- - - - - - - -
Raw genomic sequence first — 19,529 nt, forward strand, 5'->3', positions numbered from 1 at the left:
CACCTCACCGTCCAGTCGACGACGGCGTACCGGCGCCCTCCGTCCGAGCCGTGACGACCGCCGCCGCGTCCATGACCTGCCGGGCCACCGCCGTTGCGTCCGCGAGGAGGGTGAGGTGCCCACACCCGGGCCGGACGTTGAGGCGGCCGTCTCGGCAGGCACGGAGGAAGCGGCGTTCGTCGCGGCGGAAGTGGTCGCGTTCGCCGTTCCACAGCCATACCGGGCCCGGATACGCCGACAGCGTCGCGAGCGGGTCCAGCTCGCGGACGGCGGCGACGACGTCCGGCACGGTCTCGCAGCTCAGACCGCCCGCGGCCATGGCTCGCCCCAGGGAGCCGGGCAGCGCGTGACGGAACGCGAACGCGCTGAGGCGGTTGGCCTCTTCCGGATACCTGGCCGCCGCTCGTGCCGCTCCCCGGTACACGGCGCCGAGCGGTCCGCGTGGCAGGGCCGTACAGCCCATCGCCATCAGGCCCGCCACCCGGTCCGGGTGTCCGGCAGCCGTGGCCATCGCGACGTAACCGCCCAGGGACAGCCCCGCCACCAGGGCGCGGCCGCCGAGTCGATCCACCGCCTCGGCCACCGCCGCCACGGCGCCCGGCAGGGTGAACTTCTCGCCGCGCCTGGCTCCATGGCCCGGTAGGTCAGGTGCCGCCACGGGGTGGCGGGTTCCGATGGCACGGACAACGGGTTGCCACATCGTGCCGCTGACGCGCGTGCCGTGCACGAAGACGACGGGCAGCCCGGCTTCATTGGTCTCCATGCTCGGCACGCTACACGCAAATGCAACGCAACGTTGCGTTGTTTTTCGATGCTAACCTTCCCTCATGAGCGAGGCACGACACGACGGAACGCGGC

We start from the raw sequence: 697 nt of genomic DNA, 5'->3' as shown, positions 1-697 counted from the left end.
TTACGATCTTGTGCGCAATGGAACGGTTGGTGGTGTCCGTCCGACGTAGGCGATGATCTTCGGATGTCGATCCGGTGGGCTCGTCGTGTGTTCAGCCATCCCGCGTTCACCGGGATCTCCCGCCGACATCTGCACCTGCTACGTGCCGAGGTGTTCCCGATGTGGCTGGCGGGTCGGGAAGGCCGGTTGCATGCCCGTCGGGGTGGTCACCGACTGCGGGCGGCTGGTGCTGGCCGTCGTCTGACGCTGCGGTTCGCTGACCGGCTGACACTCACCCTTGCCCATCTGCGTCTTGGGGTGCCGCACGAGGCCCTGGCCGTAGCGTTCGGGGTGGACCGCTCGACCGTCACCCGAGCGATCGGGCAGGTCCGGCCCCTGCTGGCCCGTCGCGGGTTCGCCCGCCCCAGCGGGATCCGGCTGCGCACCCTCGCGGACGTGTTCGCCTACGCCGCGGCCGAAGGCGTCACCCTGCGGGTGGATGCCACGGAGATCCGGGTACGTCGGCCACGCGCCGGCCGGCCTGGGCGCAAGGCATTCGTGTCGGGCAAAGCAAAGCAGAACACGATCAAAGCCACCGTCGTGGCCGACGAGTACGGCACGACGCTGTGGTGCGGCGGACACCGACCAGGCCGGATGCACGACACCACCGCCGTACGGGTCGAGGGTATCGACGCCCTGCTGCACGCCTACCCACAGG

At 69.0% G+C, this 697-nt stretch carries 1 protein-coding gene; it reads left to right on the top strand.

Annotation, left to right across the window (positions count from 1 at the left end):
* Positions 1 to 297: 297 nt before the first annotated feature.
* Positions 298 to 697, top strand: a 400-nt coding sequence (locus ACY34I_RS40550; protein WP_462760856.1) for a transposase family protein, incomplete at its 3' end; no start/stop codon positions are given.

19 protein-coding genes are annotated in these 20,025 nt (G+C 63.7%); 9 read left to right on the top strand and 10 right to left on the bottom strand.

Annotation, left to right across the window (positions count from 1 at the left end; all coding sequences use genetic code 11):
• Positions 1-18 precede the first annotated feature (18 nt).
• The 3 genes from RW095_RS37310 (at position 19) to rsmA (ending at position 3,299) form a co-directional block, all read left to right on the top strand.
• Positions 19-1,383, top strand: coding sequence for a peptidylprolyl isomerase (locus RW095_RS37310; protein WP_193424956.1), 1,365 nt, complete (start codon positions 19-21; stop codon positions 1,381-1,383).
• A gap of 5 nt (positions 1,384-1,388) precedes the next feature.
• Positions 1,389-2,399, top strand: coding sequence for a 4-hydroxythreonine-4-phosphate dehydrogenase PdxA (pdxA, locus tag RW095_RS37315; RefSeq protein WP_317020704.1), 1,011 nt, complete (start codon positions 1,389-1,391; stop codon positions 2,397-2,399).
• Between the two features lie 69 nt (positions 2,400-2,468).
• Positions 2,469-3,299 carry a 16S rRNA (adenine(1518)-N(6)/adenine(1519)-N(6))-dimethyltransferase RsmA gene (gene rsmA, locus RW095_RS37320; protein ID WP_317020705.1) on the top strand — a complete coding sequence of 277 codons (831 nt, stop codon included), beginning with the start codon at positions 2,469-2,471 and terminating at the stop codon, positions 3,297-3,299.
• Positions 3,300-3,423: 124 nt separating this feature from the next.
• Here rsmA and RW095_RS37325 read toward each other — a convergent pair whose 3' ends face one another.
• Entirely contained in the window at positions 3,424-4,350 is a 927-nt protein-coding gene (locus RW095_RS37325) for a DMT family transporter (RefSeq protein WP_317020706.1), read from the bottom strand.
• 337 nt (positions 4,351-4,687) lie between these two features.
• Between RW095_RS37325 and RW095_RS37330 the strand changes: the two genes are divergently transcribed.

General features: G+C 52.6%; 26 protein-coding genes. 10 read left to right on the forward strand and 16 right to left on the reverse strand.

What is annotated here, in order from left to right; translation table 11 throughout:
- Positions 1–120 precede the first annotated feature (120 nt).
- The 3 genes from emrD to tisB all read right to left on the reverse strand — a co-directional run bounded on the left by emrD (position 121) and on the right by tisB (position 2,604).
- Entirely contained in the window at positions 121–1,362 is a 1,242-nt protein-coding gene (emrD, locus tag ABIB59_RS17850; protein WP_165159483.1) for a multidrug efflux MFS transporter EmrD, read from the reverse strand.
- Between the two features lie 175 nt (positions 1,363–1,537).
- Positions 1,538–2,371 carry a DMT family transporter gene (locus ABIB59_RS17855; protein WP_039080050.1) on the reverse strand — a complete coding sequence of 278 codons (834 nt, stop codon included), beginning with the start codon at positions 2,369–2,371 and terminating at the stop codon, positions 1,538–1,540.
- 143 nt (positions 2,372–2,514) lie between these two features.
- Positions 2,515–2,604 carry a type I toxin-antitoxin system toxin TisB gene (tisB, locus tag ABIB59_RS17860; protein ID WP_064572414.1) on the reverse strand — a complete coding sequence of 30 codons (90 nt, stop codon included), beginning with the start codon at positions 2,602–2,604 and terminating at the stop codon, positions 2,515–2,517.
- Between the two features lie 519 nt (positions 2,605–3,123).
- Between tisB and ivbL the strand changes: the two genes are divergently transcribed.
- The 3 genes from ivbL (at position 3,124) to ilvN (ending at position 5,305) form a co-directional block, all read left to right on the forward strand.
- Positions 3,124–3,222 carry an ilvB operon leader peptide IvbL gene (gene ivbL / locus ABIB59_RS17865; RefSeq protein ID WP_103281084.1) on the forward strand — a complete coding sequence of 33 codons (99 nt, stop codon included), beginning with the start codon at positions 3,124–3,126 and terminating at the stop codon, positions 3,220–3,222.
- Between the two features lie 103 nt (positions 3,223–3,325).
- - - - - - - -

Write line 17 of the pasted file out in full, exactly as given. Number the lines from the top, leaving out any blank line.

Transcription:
• Positions 2,469-3,299 carry a 16S rRNA (adenine(1518)-N(6)/adenine(1519)-N(6))-dimethyltransferase RsmA gene (gene rsmA, locus RW095_RS37320; protein ID WP_317020705.1) on the top strand — a complete coding sequence of 277 codons (831 nt, stop codon included), beginning with the start codon at positions 2,469-2,471 and terminating at the stop codon, positions 3,297-3,299.